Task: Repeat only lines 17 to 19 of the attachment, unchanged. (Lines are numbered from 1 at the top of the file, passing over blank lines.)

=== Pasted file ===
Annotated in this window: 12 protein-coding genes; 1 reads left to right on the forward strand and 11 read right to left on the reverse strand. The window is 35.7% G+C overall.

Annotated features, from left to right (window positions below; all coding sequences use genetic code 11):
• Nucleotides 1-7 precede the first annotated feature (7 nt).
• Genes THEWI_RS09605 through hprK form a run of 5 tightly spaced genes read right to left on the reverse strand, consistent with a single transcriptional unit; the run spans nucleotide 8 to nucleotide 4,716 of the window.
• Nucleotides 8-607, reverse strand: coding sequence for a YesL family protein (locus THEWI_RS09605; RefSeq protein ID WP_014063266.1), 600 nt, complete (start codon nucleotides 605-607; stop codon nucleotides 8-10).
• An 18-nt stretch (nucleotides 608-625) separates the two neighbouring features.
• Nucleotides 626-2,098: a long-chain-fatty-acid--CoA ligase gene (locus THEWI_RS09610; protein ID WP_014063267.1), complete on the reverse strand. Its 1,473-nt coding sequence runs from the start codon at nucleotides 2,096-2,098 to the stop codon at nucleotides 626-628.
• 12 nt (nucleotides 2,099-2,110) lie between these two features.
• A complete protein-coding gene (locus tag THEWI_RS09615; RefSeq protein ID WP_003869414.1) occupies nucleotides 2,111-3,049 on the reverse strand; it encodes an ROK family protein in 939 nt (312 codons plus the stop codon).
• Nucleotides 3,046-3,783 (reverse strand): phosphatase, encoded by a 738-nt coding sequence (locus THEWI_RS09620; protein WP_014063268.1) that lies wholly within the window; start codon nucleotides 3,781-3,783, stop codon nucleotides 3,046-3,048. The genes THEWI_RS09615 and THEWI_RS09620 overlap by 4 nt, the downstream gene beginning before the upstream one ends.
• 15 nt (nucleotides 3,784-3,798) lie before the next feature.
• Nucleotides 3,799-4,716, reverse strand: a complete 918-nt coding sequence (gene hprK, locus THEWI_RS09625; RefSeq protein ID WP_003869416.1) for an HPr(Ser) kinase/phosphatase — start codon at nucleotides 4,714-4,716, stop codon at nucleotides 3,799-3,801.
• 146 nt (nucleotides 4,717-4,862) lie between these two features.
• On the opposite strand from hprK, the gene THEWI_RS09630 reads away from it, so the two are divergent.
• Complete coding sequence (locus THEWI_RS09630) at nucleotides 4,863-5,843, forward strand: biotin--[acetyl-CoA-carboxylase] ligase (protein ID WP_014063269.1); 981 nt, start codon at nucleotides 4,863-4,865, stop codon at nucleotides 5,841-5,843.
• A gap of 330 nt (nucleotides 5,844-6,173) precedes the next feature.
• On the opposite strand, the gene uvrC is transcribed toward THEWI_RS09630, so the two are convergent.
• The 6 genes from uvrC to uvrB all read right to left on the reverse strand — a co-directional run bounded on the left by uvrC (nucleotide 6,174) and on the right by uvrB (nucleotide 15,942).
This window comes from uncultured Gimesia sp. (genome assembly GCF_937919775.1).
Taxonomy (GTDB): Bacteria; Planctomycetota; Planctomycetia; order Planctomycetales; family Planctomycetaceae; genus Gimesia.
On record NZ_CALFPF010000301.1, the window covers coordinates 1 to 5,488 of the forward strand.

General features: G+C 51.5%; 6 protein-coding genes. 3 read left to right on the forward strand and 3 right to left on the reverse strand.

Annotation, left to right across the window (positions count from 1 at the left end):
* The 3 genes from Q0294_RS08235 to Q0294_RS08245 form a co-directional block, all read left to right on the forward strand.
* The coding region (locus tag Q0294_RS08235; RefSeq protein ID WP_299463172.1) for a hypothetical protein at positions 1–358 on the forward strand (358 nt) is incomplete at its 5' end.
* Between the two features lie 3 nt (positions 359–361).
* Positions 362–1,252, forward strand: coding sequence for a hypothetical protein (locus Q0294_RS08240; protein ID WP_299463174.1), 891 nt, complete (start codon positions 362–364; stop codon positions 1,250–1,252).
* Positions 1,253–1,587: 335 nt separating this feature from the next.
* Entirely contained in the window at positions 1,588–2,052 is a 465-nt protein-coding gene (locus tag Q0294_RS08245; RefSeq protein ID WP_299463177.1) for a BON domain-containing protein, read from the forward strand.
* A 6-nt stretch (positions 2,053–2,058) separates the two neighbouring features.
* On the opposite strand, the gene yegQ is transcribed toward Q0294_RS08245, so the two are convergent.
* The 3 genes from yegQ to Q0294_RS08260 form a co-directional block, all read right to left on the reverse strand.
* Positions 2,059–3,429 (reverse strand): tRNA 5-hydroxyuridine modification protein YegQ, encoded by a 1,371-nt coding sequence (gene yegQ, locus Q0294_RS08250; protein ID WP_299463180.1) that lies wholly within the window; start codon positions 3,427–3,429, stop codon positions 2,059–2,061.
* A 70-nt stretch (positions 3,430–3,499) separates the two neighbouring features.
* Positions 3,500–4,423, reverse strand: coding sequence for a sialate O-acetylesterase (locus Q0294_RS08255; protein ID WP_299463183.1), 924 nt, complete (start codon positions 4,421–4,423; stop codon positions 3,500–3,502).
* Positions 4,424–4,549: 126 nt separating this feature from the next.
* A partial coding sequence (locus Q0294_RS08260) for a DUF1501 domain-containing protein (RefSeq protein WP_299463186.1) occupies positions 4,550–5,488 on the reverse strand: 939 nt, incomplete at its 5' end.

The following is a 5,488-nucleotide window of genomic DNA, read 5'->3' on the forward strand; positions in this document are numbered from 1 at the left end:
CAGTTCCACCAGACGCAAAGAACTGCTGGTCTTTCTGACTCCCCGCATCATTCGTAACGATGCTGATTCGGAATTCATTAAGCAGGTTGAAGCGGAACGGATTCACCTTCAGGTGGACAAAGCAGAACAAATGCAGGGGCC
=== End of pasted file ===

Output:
• On the opposite strand, the gene uvrC is transcribed toward THEWI_RS09630, so the two are convergent.
• The 6 genes from uvrC to uvrB all read right to left on the reverse strand — a co-directional run bounded on the left by uvrC (nucleotide 6,174) and on the right by uvrB (nucleotide 15,942).
This window comes from uncultured Gimesia sp. (genome assembly GCF_937919775.1).